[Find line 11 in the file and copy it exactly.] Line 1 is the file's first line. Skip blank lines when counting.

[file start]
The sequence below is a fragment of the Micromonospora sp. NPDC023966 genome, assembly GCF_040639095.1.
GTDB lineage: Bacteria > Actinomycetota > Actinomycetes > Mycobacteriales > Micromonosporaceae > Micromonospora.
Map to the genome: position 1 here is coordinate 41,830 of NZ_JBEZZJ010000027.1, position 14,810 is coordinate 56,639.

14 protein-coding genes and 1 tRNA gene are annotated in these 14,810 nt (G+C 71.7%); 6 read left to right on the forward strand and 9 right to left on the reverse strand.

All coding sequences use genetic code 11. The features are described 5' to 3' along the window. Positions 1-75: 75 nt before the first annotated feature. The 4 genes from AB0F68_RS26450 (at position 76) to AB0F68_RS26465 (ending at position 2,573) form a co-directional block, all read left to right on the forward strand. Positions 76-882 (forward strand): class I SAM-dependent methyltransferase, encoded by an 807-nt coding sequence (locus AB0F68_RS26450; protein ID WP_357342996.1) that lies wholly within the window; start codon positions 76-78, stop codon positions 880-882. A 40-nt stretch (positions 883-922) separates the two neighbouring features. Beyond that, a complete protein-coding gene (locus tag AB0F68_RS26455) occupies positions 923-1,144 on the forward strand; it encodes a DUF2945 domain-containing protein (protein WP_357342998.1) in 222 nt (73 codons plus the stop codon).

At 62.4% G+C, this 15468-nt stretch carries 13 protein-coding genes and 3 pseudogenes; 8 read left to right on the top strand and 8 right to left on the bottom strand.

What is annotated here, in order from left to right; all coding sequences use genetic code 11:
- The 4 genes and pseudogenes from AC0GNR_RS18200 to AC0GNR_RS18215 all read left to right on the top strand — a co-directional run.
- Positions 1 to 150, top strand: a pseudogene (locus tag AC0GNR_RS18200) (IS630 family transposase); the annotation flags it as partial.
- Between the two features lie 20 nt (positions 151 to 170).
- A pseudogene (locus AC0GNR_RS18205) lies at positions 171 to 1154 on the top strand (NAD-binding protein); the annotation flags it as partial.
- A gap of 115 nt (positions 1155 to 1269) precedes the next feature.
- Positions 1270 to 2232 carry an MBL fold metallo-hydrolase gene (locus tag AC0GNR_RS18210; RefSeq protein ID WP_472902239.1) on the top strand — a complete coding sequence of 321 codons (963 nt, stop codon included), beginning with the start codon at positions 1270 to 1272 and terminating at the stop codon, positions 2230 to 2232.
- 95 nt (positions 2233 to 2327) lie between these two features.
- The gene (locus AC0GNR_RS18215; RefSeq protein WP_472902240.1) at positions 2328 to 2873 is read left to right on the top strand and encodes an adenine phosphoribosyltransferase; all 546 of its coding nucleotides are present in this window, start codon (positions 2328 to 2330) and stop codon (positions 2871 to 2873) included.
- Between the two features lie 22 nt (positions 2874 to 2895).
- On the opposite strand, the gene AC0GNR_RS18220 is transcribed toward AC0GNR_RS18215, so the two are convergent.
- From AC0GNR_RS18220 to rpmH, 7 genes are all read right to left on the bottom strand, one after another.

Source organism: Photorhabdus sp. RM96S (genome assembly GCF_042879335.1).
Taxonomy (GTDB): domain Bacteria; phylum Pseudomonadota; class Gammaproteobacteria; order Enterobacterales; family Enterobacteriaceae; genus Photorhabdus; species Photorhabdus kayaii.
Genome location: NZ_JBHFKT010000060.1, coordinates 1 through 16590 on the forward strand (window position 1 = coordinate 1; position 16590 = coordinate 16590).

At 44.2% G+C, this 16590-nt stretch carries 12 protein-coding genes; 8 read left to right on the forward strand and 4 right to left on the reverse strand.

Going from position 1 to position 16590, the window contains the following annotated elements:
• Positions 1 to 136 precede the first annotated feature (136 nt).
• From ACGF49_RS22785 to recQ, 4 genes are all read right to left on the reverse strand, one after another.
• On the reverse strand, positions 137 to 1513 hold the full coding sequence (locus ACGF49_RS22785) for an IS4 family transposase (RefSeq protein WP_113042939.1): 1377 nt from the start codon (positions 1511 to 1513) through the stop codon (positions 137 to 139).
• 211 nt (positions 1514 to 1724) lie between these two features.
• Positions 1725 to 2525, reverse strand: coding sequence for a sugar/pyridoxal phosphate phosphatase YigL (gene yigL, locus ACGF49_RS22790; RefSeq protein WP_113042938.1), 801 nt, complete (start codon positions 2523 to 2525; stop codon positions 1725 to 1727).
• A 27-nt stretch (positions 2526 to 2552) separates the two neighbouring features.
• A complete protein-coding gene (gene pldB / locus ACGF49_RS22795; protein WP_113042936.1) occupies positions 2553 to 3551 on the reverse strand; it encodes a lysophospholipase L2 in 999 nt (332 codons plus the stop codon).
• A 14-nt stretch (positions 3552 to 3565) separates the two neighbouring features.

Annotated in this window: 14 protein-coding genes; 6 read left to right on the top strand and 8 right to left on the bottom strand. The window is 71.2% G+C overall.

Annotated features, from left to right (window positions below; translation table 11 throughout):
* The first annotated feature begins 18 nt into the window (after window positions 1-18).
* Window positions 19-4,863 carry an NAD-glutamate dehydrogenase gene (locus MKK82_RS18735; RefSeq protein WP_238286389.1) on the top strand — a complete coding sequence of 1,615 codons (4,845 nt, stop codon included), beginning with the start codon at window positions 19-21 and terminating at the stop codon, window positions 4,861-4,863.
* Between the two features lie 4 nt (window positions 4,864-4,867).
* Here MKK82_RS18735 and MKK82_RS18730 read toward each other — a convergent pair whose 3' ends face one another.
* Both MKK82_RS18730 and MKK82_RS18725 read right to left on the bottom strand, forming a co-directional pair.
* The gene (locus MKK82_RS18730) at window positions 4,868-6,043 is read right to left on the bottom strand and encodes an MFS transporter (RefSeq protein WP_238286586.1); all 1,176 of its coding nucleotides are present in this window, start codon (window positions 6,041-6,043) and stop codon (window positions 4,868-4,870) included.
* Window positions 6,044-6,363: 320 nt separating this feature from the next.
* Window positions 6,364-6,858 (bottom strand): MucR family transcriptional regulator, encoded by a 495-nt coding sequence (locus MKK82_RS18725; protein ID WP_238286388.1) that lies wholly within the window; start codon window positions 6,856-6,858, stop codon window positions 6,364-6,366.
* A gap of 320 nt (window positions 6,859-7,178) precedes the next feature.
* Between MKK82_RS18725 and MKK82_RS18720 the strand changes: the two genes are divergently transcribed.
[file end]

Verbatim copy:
- A pseudogene (locus AC0GNR_RS18205) lies at positions 171 to 1154 on the top strand (NAD-binding protein); the annotation flags it as partial.